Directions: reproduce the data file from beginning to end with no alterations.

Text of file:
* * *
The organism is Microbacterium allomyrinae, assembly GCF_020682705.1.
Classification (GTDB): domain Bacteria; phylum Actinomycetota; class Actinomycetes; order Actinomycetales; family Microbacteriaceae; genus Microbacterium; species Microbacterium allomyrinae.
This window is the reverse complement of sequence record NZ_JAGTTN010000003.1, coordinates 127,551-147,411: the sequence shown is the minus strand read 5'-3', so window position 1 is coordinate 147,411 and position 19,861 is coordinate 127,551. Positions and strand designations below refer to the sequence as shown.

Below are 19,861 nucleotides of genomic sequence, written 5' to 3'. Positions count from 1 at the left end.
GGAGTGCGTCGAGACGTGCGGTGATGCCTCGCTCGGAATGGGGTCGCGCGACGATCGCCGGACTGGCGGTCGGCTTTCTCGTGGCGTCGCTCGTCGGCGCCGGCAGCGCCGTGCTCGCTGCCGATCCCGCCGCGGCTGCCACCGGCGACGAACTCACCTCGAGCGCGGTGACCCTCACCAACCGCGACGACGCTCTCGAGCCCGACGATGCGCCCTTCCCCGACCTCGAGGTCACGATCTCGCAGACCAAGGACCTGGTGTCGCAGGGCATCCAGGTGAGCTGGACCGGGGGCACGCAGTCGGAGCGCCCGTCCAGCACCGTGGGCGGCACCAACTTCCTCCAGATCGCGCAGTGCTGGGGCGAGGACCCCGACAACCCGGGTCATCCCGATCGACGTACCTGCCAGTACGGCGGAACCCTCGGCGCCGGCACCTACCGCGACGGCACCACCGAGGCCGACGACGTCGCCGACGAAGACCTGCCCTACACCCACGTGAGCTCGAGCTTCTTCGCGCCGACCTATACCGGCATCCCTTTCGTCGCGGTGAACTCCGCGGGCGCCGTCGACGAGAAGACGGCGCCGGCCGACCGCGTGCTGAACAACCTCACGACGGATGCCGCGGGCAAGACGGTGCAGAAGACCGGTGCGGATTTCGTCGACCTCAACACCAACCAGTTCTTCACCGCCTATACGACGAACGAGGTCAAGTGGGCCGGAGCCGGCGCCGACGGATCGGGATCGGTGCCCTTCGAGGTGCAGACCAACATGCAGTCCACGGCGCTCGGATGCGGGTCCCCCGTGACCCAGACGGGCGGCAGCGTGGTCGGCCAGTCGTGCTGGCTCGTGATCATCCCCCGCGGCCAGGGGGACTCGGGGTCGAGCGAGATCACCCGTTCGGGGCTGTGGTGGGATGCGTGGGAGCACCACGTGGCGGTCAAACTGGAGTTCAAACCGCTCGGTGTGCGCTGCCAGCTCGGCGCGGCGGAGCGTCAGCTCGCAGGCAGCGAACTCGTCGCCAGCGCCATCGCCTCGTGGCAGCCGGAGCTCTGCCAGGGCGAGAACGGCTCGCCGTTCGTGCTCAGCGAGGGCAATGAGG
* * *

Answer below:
The organism is Microbacterium allomyrinae, assembly GCF_020682705.1.
Classification (GTDB): domain Bacteria; phylum Actinomycetota; class Actinomycetes; order Actinomycetales; family Microbacteriaceae; genus Microbacterium; species Microbacterium allomyrinae.
This window is the reverse complement of sequence record NZ_JAGTTN010000003.1, coordinates 127,551-147,411: the sequence shown is the minus strand read 5'-3', so window position 1 is coordinate 147,411 and position 19,861 is coordinate 127,551. Positions and strand designations below refer to the sequence as shown.

Below are 19,861 nucleotides of genomic sequence, written 5' to 3'. Positions count from 1 at the left end.
GGAGTGCGTCGAGACGTGCGGTGATGCCTCGCTCGGAATGGGGTCGCGCGACGATCGCCGGACTGGCGGTCGGCTTTCTCGTGGCGTCGCTCGTCGGCGCCGGCAGCGCCGTGCTCGCTGCCGATCCCGCCGCGGCTGCCACCGGCGACGAACTCACCTCGAGCGCGGTGACCCTCACCAACCGCGACGACGCTCTCGAGCCCGACGATGCGCCCTTCCCCGACCTCGAGGTCACGATCTCGCAGACCAAGGACCTGGTGTCGCAGGGCATCCAGGTGAGCTGGACCGGGGGCACGCAGTCGGAGCGCCCGTCCAGCACCGTGGGCGGCACCAACTTCCTCCAGATCGCGCAGTGCTGGGGCGAGGACCCCGACAACCCGGGTCATCCCGATCGACGTACCTGCCAGTACGGCGGAACCCTCGGCGCCGGCACCTACCGCGACGGCACCACCGAGGCCGACGACGTCGCCGACGAAGACCTGCCCTACACCCACGTGAGCTCGAGCTTCTTCGCGCCGACCTATACCGGCATCCCTTTCGTCGCGGTGAACTCCGCGGGCGCCGTCGACGAGAAGACGGCGCCGGCCGACCGCGTGCTGAACAACCTCACGACGGATGCCGCGGGCAAGACGGTGCAGAAGACCGGTGCGGATTTCGTCGACCTCAACACCAACCAGTTCTTCACCGCCTATACGACGAACGAGGTCAAGTGGGCCGGAGCCGGCGCCGACGGATCGGGATCGGTGCCCTTCGAGGTGCAGACCAACATGCAGTCCACGGCGCTCGGATGCGGGTCCCCCGTGACCCAGACGGGCGGCAGCGTGGTCGGCCAGTCGTGCTGGCTCGTGATCATCCCCCGCGGCCAGGGGGACTCGGGGTCGAGCGAGATCACCCGTTCGGGGCTGTGGTGGGATGCGTGGGAGCACCACGTGGCGGTCAAACTGGAGTTCAAACCGCTCGGTGTGCGCTGCCAGCTCGGCGCGGCGGAGCGTCAGCTCGCAGGCAGCGAACTCGTCGCCAGCGCCATCGCCTCGTGGCAGCCGGAGCTCTGCCAGGGCGAGAACGGCTCGCCGTTCGTGCTCAGCGAGGGCAATGAGG